The Geek Hat

One of the challenges of pioneering a new organization or starting a new business is the need to wear many different hats.

Earlier this month I put on my geek hat as I migrated IAFR’s email accounts from one service provider to another. The trick in doing something like that is to pull it off without losing too many emails along the way.

I was on a big learning curve, but pushed the button and migrated everything over the July 4th holiday. There were a few bumps, but nothing too serious was lost in the process.

Perhaps the most painful bump was related to one of our most important email accounts – finance@iafr.org – through which donors contact us as well as our missionaries concerning all things related to funding. We seem to have lost about a week’s worth of email between 3 – 10 July.

I feel pretty helpless in ever being able to recover those emails and I truly hope no serious issues result from it.

The good news is that everything is running smoothly again.

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I want to give Microsoft for Nonprofits a big shoutout as they accepted us into their nonprofit program and are giving us Microsft Office 365 and email services at significantly discounted prices. It is an unbelievable service to young growing nonprofits like IAFR!

10

I can’t let this day pass without thanking people like you that have encouraged, prayed for and supported IAFR during our first 10 years of ministry!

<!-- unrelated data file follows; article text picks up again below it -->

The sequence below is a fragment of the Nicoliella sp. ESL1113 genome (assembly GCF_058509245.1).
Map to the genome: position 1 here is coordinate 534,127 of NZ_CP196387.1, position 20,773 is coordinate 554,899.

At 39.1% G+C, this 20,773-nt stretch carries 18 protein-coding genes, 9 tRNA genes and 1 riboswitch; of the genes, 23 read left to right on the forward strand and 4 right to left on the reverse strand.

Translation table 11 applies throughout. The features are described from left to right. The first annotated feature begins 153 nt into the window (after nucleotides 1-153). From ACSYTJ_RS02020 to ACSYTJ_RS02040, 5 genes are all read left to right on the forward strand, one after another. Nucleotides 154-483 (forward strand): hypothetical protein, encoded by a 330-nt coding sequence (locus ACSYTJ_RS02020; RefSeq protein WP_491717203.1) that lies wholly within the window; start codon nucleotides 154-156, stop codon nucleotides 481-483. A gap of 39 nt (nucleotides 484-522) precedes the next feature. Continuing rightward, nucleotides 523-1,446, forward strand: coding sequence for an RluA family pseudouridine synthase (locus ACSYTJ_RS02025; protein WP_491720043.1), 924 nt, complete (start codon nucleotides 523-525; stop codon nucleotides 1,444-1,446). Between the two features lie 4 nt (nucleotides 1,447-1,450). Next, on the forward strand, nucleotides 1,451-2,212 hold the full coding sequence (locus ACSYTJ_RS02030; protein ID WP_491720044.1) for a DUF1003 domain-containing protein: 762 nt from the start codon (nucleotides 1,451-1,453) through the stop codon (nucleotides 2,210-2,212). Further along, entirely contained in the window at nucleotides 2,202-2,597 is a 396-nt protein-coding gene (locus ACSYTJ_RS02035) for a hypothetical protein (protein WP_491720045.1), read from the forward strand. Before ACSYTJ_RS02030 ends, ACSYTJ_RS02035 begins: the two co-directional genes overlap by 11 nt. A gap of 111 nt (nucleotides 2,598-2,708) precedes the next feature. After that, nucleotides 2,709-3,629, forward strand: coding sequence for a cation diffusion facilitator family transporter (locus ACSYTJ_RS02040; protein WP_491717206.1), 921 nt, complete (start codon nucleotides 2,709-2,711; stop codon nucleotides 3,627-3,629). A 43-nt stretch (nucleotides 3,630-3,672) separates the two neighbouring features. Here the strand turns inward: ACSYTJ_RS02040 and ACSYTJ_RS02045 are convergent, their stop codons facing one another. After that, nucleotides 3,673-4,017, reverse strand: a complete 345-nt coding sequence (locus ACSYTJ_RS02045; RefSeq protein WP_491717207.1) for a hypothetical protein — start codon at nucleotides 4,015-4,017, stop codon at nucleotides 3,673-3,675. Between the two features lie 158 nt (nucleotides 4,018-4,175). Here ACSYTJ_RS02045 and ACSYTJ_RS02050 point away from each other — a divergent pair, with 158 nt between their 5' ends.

We registered as a nonprofit in Minnesota on 30 June 2009. At the time, I was filled with questions concerning where God would take us. All I knew was a clear sense of calling that it was time to establish an international mission designed for ministry in humanitarian space.

I look back today and see God’s fingerprints all over the journey.

How thankful I am to have the privilege of serving refugees since 1980!

Breaking loose

It seems that there are seasons – and even days – when everything seems to come together and things finally break loose as hoped. Today was one of those days…

A missionary family ready to join our work in Lille, France, were refused their visa by the government in March. This lead to a flurry of activity and a new application (submitted with a lot of prayer). The family received word today that France granted them their visa! Whew! They have already sold their house and quite their jobs so they are ready to go. Thank you, Jesus!

I also received word from a family serving refugees in Greece that they want to apply to join IAFR in order to continue their ministry with an agency that understands this kind of work. You will hear more about them at a later date. Let it suffice to say now that they will be a wonderful addition to the IAFR team.

A milestone

I am humbled and filled with thanksgiving for God’s faithful provision for IAFR ministry in 2018. It is the first year IAFR has received over $1 million in donations. I thank God for every person, church, foundation and business that has partnered with us in this way.

While donations are not an end in themselves, they are an important means toward our being able to accomplish our mission in the world – to help people survive and recover from forced displacement.